It is well recognized in some trout stocking programs that different strains or stocks have different vulnerability, survival and growth (Donaldson, Hansler and Buckridge, 1957; Calhoun, 1966). This concept has been inadequately examined for warmwater fishes. Studies by the Missouri Cooperative Fishery Unit have shown that there are significant differences in growth potential, survival and vulnerability of different stocks of smallmouth bass (Mohler, 1966; Divine, 1968). The Florida largemouth bass appears to have charaacteristics that are different from the northern largemouth bass in California (Calhoun, personal communication). Further research and evaluation is warranted on these and other warmwater species such as bluegill, walleye and muskellunge.

The potential of hybrids in a stocking program is a relatively active area of research. Some of these hybrids include crosses of several sunfishes, largemouth bass-warmouth bass, muskellunge-northern pike, striped bass-white bass, and a super predator in Michigan, the coho-walleye-muskellunge named Kowalsky. Careful evaluation should reveal the feasibility, practicality and value of these fishes.

Exotic and transplanted species can be valuable in stocking programs. In this period of enlightened ecological awareness, new species should be introduced only after deliberate study and planning and a knowledge of the requirements and characteristics of the species and the biotic and abiotic characteristics of the receiving water. Potential costs to unique or valued endemic species should be considered. Important political considerations include reaction of the public and other interested and involved agencies. Publication and distribution of reports and plans can be an important method of communication. A good example of study and planning is the report by Tody and Tanner (1966).

What species and where should be determined by environmental conditions and by the values to be maximized. Table 1 is presented to suggest how esthetic and sporting values or biomass yield values might be favored in a problem lake with excess rooted vegetation and in an ecosystem with no apparent problems. The table also suggests a variation in diversity as a function of lake size. A small pond need satisfy only the owner or a few friends and can be managed for a narrow set of values. Large waters must be managed to satisfy a broader spectrum of angler interests. Another consideration is that a 10% increase in production in a half-acre pond does not achieve much absolute gain, but in a 1000-acre reservoir it could provide many hours of additional satisfactory recreation.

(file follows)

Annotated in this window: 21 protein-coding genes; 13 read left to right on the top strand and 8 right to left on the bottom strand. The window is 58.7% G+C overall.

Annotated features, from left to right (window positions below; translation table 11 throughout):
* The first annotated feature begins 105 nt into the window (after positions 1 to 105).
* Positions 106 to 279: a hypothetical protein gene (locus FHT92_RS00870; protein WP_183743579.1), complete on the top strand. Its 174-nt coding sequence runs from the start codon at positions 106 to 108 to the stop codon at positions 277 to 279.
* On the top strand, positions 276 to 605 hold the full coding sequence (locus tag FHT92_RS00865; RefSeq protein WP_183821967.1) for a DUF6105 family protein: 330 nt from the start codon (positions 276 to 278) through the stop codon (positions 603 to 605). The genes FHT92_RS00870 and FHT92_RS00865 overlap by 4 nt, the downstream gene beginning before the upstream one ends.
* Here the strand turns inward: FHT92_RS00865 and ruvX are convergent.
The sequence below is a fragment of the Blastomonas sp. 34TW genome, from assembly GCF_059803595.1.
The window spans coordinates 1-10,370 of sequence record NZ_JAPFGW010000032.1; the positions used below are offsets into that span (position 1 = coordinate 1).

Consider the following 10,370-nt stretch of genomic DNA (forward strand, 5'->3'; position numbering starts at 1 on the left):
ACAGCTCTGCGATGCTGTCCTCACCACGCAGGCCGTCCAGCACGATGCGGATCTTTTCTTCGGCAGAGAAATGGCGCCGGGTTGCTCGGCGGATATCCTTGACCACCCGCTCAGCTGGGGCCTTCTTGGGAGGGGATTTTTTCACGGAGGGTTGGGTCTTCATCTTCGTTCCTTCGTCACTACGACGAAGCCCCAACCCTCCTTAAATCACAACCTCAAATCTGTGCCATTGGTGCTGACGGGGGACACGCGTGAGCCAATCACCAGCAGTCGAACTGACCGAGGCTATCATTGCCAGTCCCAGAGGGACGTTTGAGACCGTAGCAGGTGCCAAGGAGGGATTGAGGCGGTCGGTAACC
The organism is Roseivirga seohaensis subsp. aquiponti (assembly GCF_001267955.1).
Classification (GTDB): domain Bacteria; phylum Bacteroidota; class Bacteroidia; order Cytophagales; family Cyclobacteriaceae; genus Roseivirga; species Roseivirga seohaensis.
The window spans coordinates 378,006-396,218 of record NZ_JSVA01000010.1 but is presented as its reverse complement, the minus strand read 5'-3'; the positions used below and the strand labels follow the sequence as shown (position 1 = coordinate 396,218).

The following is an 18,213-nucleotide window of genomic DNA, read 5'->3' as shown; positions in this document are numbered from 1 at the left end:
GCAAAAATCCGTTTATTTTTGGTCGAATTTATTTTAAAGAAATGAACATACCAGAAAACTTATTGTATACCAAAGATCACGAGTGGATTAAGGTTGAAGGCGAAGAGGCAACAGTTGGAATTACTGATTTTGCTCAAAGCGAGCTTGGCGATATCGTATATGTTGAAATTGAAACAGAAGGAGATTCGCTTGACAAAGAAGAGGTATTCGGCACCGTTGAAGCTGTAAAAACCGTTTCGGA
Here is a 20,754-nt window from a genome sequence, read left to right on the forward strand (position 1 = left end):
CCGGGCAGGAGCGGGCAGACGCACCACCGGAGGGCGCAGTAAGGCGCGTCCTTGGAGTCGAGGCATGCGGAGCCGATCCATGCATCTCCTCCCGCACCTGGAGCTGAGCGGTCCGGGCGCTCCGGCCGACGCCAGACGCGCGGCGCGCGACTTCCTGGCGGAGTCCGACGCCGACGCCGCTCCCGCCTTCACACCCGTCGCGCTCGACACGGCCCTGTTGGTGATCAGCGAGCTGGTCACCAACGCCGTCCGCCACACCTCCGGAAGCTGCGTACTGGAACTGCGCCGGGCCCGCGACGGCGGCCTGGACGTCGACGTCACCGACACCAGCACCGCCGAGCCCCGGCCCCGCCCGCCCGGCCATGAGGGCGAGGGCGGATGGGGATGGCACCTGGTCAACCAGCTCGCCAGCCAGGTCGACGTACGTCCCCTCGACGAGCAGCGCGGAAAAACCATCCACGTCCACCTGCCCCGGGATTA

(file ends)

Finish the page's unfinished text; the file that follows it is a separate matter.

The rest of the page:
A diversity of forage species is suggested in the table. Too much forage should not be a problem but a challenge to be efficiently used by piscivorous species. Centrarchids are placed in a separate species category (Fs) from the minnow species and gizzard shad (Ff) in the table to distinguish their potential sport and harvest value.

Some of the species may be suitable only for certain waters in the central portion of the United States. There is little published information to support these combinations. The use of smallmouth bass and minnows is based on observations over a short period in a limited number of small ponds in Missouri (Divine, 1968). Smallmouth bass have produced excellent yields in some Illinois ponds (Bennett and Childers, 1957) but were not considered suitable in Indiana (Krumholz, 1952). The use of minnows as a substitute for bluegill as forage for bass has been recommended in Michigan by Ball (1952) and in New York by Regier (1960,1963). The substitution of redear sunfish for bluegill has been recommended by Krumholz (1952). Evaluation of the combined stocking of largemouth and smallmouth bass and the stocking of gizzard shad and northern pike are in progress at the Missouri Cooperative Fishery Unit. Muskellunge and striped bass are not suggested for stocking in this table. They could be considered for waters larger than 1000 acres.